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I Watched This Game: Miller tallies five assists, Podkolzin and Chiasson score two goals apiece in dominant Canucks win

The Canucks are on a five-game winning streak and improbably still in the playoff conversation.
The Vancouver Canucks crushed the Arizona Coyotes 7-1 on Thursday night. J.T. Miller had 5 assists, while Vasily Podkolzin and Alex Chiasson scored 2 goals each.

With seven games left in the season, the Vancouver Canucks are four points out of a playoff spot with a game in hand.

This would have seemed impossible four months ago, when the Canucks were mired in an 8-15-2 start, with fans booing the team off the ice and chanting for both the general manager and the head coach to be fired.

Honestly, it would have seemed impossible three weeks ago, when the Canucks dropped winnable games against the Detroit Red Wings and Buffalo Sabres, seemingly sealing their fate for the season. Those losses capped off a 2-3-2 homestand and the Canucks muddled through the rest of March, managing big wins against the Colorado Avalanche and Dallas Stars but losing back-to-back games against the St. Louis Blues. The playoff dream seemed thoroughly snuffed out. 

But after thrashing the Arizona Coyotes on Thursday night, the Canucks are on a five-game winning streak that has pulled them back into the playoff mix. 

The Los Angeles Kings have lost four of their last five games and have also lost Drew Doughty for the rest of the season after his wrist surgery. Suddenly, third in the Pacific Division might be up for grabs, with both the Canucks and Vegas Golden Knights pushing to take it.

The Kings sit at 88 points, the Golden Knights are at 87, and the Canucks are at 84. Both the Canucks and the Golden Knights have a game in hand on the Kings. The Golden Knights have the edge on both the Canucks and Kings in the first tiebreaker, regulation wins, but anything can happen over the final games of the season.

Let’s be clear: the odds are still long. The only way for the Canucks to make the playoffs is to pass both the Kings and the Golden Knights and the gap in points — just 3 behind Vegas and 4 behind L.A. — is more significant than it might seem with so few games remaining.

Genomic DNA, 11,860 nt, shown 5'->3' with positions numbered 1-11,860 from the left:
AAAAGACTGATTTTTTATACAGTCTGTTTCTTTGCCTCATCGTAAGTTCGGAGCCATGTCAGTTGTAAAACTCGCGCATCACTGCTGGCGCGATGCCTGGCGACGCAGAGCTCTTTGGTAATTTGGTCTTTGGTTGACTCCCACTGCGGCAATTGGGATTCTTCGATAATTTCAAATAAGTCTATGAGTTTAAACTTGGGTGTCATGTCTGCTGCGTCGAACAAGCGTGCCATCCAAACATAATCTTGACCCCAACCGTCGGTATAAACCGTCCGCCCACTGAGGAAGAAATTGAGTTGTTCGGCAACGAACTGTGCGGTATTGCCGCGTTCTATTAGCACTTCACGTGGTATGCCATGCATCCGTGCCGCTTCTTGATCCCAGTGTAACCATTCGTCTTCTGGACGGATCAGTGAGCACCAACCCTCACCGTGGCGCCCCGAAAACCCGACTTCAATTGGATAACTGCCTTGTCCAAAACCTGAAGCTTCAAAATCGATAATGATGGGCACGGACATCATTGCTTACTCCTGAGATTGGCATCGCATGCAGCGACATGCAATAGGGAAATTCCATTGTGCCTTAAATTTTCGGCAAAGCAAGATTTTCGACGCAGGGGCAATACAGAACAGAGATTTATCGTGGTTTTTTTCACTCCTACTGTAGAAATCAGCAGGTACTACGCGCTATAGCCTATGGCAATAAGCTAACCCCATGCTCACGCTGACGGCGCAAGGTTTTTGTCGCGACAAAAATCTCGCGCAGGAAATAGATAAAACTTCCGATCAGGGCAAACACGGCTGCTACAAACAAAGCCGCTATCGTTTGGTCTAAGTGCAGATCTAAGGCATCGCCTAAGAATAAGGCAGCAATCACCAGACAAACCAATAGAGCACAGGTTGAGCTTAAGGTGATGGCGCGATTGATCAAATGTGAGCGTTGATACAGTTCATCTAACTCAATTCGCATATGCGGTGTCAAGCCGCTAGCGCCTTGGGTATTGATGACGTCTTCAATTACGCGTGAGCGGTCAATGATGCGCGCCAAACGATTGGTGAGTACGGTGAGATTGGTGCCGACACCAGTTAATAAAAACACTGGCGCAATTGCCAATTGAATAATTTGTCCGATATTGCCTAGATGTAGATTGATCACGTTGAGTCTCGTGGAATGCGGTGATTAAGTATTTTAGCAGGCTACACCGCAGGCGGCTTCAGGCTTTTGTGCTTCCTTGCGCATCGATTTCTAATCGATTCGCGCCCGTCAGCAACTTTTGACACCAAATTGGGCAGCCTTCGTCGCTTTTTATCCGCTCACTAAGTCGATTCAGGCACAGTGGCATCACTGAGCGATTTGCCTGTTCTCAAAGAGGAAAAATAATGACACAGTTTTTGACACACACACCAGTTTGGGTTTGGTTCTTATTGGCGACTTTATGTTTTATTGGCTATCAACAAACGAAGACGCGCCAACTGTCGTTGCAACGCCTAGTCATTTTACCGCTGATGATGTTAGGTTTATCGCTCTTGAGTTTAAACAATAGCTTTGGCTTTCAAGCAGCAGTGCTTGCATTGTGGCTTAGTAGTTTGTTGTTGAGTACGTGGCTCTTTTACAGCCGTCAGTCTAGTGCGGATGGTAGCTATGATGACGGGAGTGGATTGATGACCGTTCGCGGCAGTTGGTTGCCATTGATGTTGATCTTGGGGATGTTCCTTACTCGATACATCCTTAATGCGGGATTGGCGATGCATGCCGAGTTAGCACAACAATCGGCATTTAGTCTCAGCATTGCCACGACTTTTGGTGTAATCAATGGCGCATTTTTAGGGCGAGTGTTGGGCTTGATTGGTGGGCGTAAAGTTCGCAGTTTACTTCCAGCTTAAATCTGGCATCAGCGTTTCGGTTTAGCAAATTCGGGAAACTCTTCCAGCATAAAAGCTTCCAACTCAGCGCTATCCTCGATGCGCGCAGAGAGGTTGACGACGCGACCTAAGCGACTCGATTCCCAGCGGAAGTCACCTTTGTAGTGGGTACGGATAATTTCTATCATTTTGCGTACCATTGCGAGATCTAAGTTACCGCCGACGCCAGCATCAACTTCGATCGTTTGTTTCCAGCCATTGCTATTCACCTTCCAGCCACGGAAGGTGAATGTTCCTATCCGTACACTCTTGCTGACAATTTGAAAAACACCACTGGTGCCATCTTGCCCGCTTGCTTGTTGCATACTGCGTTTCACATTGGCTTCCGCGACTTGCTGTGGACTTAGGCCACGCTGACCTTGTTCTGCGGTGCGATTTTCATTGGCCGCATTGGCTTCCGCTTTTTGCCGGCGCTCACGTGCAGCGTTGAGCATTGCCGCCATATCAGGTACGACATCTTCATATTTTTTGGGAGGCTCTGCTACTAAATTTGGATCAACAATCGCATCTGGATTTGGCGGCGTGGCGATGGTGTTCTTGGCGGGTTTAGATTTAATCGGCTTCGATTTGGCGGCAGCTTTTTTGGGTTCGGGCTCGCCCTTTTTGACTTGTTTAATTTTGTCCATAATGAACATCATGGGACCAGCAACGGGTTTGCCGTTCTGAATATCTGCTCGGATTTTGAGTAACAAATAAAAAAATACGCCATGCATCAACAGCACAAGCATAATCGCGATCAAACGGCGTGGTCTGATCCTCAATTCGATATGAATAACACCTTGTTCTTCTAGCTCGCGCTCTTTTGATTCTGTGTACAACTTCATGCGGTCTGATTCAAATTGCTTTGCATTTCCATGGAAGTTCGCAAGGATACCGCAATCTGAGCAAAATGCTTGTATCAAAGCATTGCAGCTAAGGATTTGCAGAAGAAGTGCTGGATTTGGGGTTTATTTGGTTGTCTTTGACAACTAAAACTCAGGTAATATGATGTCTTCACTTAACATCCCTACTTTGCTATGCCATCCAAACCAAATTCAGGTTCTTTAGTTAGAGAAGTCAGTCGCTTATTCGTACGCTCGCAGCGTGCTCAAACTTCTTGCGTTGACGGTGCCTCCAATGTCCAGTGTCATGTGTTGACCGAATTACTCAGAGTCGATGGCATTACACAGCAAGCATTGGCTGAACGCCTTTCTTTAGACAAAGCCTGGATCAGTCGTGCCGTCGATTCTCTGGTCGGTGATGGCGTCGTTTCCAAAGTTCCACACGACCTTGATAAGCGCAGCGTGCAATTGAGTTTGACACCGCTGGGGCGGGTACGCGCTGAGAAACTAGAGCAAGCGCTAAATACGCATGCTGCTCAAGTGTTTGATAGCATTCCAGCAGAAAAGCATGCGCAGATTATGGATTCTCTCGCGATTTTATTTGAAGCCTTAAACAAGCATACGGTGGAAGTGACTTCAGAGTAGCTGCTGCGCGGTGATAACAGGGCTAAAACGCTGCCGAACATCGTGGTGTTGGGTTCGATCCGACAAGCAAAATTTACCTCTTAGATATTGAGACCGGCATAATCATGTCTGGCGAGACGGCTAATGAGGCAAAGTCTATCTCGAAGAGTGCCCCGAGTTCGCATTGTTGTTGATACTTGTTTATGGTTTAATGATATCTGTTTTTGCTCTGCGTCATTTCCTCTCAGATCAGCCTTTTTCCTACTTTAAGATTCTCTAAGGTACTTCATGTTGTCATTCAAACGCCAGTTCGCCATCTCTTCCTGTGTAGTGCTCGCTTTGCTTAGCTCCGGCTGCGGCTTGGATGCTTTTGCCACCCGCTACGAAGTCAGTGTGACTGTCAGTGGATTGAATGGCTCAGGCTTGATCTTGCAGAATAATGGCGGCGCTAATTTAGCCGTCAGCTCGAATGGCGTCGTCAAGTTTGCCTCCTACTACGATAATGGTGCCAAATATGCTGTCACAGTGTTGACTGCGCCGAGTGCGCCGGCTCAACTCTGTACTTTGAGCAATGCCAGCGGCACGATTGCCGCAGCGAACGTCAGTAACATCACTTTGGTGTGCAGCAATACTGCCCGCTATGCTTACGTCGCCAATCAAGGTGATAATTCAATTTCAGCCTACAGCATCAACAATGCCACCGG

I also think there are still major issues with how this team is constructed and the long-term picture for the Canucks is filled with obstacles. With few prospects in the pipeline and major salary cap challenges in the coming years, building a better team for the future is going to be difficult.

But man, when this team puts everything together on the ice just right, they are remarkably fun to watch, and their refusal to give up this season has been downright inspiring. On Thursday night, everything was definitely just right.

J.T. Miller had a five-point night, bringing him to 91 points on the season, the highest-scoring season by a Canuck since the Sedins in 2010-11. His 62 assists are the sixth-most in franchise history and there are still seven games to go. 

Vasily Podkolzin came to life with the first multi-goal game of his career. Alex Chiasson continued his late-season hot streak with two goals of his own, giving him 6 goals and 10 points in his last 7 games.

And Elias Pettersson added another goal to his own late-season surge. He now has 9 goals and 15 points in his last 9 games and looks like a near-lock to set a new season-high in points despite his dreadful start.

My one fear is that just as Canucks fans start to hope again, the rug will be cruelly pulled out from under them. Instead of getting too optimistic about the playoffs, it’s probably best to just enjoy the games as they come, like I did when I watched this game.